Eugene Lambert 

Author of The Sign of One and Into The No Zone,  the first two books in a trilogy:

"As an inexperienced debut author, I signed up to write a trilogy, thus unwittingly walking into a lethal combo of second book syndrome plus middle book syndrome. The latter has at its conflicted heart the brain-numbing dilemma of trying to write a book that is ‘more of the same’ (so that it will appeal to the reader of the first book) while at the same time ensuring that it is sufficiently ‘different’ not to be a clone. Oh yeah, and it has to set everything up for the grand finale in book three, where everything is resolved. Or not. Whoever said that the middle book was the hardest to write in a trilogy was NOT kidding!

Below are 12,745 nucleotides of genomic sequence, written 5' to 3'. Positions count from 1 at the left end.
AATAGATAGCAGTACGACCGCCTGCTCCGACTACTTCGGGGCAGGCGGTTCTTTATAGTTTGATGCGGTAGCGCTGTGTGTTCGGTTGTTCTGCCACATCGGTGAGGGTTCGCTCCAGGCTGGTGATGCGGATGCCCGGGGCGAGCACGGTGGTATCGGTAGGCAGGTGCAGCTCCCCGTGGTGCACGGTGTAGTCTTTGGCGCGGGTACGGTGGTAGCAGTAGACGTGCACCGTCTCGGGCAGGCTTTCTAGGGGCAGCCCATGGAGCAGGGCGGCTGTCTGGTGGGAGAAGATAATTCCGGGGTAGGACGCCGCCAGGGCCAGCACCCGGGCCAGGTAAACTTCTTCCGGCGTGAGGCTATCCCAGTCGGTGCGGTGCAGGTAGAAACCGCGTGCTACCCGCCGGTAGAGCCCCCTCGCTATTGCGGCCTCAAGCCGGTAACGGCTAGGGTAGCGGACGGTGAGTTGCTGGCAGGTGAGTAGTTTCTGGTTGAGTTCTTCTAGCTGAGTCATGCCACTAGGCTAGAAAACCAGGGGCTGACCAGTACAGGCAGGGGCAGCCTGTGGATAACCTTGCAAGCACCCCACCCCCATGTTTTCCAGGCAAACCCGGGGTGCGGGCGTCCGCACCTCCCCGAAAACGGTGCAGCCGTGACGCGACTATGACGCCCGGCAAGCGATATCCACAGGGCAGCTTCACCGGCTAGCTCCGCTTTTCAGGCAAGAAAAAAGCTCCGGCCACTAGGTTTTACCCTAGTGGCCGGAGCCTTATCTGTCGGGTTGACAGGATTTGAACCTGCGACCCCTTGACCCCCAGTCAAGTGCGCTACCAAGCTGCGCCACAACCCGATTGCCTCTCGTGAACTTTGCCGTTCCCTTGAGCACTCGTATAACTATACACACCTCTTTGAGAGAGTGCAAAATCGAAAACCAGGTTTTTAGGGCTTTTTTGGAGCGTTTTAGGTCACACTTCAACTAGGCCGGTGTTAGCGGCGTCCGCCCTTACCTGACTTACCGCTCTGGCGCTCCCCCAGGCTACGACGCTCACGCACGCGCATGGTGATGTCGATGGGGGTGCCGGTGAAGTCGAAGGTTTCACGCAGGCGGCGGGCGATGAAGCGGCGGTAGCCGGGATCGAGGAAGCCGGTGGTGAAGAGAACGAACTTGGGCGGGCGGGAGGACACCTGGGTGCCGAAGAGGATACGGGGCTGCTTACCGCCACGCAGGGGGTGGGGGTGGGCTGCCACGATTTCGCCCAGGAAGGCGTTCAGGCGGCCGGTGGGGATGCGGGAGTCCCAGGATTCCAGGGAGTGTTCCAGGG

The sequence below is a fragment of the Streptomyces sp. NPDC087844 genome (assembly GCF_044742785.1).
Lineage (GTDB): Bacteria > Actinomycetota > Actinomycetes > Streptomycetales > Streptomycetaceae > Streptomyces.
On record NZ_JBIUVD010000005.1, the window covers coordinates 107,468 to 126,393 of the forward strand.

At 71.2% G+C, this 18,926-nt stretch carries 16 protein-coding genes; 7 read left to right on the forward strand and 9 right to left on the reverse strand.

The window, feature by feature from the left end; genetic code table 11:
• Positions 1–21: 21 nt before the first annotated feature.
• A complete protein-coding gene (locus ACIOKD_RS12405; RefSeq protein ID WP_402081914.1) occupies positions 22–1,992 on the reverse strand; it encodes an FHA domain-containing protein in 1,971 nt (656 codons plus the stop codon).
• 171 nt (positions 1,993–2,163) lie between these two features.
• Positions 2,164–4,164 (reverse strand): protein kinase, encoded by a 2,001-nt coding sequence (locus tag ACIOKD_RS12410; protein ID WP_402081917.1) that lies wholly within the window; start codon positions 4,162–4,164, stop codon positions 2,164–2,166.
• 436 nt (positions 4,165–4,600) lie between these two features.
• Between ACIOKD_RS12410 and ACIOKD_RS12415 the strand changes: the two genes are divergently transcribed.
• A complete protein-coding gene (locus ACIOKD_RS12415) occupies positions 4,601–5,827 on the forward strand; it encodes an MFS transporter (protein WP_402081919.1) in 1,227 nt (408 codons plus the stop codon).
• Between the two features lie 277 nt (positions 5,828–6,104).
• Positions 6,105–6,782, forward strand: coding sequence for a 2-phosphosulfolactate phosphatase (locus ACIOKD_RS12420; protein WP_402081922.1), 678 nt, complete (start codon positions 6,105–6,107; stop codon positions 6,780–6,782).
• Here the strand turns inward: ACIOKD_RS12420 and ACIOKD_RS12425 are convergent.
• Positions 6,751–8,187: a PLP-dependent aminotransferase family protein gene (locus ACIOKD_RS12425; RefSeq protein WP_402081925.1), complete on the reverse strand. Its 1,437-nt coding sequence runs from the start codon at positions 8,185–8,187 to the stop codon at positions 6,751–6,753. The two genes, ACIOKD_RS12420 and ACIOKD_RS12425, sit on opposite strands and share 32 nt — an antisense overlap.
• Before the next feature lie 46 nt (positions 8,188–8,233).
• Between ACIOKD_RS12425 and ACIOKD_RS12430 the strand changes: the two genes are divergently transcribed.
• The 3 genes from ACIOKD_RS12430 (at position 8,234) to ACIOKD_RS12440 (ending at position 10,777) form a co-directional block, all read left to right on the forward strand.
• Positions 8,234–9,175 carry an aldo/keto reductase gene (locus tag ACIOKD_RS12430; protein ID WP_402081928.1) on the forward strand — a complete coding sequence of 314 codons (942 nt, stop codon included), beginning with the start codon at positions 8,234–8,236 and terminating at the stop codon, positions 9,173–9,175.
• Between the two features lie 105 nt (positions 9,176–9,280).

My advice? Just have fun raising those stakes higher and higher …

Olivia Levez 

Star Kirkus Reviewed author of The Island and The Circus, due out in May but which I've already had a sneaky peak at and LOVED says this:


"I hit the wall at 30,000 words THREE times. Need I say more?"

Okay, that's better. If Patrice has bursting bubbles, Eugene has muddling middles and Olivia hit the wall three times and they still got there, I can do it too!

Kiran  Millwood  Hargrave 

 Author of the wonderful The Girl of Ink And Stars, winner of the Waterstones younger children's book award AND the overall winner :